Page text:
An Adaptive Parameter Space-Filling Algorithm for Highly Interactive Cluster Exploration

Zafar Ahmed, Chris Weaver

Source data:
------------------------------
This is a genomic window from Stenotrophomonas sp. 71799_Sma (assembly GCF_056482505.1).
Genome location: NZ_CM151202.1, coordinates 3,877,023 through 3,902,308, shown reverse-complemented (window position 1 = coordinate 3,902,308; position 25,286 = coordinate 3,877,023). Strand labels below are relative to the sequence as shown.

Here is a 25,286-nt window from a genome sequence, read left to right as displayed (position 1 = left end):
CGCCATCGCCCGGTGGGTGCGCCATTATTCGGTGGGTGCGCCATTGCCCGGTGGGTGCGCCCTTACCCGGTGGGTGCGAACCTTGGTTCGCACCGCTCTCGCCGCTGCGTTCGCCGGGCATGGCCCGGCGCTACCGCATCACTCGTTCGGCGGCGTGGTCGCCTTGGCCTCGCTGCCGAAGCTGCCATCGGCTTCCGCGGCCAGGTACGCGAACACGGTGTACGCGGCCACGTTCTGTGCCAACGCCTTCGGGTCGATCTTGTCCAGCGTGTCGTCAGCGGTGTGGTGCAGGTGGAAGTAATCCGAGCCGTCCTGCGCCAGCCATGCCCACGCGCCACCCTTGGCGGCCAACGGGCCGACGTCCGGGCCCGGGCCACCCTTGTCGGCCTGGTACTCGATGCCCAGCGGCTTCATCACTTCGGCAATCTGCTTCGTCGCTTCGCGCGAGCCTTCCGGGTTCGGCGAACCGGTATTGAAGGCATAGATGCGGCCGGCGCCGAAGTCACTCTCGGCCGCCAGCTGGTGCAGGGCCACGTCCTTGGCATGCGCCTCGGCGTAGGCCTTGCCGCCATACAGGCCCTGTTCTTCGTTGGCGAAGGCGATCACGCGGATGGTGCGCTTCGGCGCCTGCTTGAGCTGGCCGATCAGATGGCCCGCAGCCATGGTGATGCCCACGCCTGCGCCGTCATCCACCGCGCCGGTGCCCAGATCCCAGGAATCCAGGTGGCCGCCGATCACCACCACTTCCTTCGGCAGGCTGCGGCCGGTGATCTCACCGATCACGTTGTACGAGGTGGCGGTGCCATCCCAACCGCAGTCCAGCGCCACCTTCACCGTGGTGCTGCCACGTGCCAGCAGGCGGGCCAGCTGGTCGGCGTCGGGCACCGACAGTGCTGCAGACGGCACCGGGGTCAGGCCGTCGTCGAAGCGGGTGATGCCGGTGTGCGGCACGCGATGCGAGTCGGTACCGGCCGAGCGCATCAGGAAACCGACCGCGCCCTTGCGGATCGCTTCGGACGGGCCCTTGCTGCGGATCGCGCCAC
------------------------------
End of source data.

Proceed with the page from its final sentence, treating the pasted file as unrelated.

For a user to perceive continuous interactive response time in a visualization tool, the rule of thumb is that it must process, deliver, and display rendered results for any given interaction in under 100 milliseconds. In many visualization systems, successive interactions trigger independent queries and caching of results. Consequently, computationally expensive queries like multidimensional clustering cannot keep up with rapid sequences of interactions, precluding visual benefits such as motion parallax. In this paper, we describe a heuristic prefetching technique to improve the interactive response time of KMeans clustering in dynamic query visualizations of multidimensional data. We address the tradeoff between high interaction and intense query computation by observing how related interactions on overlapping data subsets produce similar clustering results, and characterizing these similarities within a parameter space of interaction. We focus on the two-dimensional parameter space defined by the minimum and maximum values of a time range manipulated by dragging and stretching a one-dimensional filtering lens over a plot of time series data. Using calculation of nearest neighbors of interaction points in parameter space, we reuse partial query results from prior interaction sequences to calculate both an immediate best-effort clustering result and to schedule calculation of an exact result. The method adapts to user interaction patterns in the parameter space by reprioritizing the interaction neighbors of visited points in the parameter space. A performance study on Mesonet meteorological data demonstrates that the method is a significant improvement over the baseline scheme in which interaction triggers on-demand, exact-range clustering with LRU caching. We also present initial evidence that approximate, temporary clustering results are sufficiently accurate (compared to exact results) to convey useful cluster structure during rapid and protracted interaction.